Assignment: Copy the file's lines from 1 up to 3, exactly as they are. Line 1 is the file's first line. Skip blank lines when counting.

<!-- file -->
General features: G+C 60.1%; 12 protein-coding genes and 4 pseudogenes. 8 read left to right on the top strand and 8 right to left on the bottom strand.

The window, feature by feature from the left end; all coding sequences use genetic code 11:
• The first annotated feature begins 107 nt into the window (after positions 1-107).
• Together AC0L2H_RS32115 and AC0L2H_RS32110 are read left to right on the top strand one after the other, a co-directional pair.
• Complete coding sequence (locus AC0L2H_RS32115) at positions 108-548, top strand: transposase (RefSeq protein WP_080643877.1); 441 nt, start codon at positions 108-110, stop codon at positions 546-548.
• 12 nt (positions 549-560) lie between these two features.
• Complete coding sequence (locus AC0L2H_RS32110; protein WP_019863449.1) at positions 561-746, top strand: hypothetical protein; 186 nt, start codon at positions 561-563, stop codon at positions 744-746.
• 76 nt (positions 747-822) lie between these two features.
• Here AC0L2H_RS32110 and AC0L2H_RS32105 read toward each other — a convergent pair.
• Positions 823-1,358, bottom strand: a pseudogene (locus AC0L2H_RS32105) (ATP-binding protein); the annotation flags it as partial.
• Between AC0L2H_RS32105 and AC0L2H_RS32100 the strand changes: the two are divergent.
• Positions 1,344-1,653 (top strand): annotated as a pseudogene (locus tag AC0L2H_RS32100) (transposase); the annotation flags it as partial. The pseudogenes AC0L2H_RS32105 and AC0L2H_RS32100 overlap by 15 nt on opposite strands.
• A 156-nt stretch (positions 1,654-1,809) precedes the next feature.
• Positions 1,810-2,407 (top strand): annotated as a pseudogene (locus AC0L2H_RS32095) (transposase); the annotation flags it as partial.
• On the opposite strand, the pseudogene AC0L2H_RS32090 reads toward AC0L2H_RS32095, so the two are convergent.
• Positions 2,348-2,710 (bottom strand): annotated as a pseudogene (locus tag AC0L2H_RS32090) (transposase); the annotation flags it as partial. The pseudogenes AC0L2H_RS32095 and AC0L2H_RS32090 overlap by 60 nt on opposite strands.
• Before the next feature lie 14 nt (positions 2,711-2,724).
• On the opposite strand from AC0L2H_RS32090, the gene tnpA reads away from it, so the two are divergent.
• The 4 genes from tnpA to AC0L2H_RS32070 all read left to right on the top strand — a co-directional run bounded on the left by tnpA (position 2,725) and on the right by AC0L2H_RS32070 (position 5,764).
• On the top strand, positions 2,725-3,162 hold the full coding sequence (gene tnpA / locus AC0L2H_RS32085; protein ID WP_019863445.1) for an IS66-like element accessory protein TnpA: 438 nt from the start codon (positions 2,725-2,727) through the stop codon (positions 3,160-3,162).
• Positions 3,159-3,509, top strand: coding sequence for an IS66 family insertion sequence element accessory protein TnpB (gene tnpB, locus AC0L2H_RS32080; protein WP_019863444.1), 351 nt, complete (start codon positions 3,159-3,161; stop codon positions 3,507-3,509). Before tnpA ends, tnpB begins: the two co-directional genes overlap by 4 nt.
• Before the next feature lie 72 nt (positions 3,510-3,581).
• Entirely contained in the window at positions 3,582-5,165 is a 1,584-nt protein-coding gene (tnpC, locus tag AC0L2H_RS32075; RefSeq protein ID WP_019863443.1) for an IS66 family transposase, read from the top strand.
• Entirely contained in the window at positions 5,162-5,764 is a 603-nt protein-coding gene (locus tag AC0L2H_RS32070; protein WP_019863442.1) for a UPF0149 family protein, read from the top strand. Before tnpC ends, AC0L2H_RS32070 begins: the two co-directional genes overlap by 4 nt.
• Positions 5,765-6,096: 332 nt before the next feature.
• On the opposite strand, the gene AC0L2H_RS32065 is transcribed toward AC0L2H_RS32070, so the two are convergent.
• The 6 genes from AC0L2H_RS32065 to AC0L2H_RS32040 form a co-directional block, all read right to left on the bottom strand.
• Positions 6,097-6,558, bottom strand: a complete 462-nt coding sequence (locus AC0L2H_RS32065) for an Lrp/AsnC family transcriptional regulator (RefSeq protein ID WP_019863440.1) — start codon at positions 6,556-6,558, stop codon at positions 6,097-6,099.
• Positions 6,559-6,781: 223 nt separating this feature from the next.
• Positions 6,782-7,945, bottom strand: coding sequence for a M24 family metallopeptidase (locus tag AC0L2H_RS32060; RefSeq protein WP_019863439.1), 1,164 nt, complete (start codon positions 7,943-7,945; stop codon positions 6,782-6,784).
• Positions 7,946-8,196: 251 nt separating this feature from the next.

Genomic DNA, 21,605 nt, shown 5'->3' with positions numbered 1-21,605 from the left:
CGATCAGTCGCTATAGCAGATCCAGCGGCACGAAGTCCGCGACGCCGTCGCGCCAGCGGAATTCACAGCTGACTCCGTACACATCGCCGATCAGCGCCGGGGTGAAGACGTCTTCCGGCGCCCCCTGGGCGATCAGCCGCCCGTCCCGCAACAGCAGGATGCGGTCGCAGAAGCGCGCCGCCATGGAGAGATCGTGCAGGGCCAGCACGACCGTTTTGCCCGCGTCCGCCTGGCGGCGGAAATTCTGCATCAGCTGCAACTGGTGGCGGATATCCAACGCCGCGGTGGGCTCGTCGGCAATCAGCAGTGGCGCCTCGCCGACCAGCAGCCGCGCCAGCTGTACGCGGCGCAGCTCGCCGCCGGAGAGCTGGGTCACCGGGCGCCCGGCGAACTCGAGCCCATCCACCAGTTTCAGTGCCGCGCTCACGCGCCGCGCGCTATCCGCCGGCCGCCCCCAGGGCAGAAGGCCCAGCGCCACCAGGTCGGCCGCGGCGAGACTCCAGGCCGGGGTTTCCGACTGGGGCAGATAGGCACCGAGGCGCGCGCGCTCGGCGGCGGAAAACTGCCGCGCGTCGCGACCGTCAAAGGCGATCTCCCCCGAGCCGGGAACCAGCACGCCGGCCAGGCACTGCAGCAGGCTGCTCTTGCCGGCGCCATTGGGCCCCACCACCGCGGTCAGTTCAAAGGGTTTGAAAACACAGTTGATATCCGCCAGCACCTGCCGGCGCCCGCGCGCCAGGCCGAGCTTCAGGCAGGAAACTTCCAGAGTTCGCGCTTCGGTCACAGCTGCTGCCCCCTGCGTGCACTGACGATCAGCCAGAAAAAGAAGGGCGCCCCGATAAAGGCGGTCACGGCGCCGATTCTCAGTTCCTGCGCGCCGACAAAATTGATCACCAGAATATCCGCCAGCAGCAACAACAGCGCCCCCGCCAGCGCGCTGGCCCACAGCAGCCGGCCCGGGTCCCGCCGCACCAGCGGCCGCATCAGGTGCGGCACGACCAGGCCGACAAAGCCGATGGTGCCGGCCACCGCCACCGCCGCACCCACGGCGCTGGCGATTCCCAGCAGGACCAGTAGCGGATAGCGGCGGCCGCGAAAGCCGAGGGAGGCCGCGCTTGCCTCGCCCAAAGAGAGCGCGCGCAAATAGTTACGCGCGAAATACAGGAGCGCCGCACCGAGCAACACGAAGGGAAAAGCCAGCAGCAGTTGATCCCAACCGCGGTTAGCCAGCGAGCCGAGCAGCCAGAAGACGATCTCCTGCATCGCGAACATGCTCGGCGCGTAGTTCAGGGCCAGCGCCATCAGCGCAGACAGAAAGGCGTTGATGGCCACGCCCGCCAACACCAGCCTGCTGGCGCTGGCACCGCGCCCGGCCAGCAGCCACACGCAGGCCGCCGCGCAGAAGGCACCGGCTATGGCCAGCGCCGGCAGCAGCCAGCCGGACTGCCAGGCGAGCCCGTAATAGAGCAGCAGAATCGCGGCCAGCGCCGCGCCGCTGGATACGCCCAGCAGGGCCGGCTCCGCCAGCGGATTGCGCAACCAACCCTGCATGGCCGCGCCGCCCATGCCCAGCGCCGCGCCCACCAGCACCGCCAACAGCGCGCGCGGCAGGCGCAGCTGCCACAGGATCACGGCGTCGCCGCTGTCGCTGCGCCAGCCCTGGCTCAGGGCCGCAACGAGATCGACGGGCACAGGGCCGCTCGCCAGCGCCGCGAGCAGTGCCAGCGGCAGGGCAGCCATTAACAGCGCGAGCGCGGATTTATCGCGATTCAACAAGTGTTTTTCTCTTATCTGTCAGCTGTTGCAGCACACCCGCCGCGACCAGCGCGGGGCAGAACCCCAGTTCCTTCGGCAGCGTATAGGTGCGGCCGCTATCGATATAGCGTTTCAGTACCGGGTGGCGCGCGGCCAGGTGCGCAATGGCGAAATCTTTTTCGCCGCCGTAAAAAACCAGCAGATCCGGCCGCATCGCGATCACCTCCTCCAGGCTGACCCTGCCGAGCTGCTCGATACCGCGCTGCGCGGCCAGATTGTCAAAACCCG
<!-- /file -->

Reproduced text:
General features: G+C 60.1%; 12 protein-coding genes and 4 pseudogenes. 8 read left to right on the top strand and 8 right to left on the bottom strand.

The window, feature by feature from the left end; all coding sequences use genetic code 11:
• The first annotated feature begins 107 nt into the window (after positions 1-107).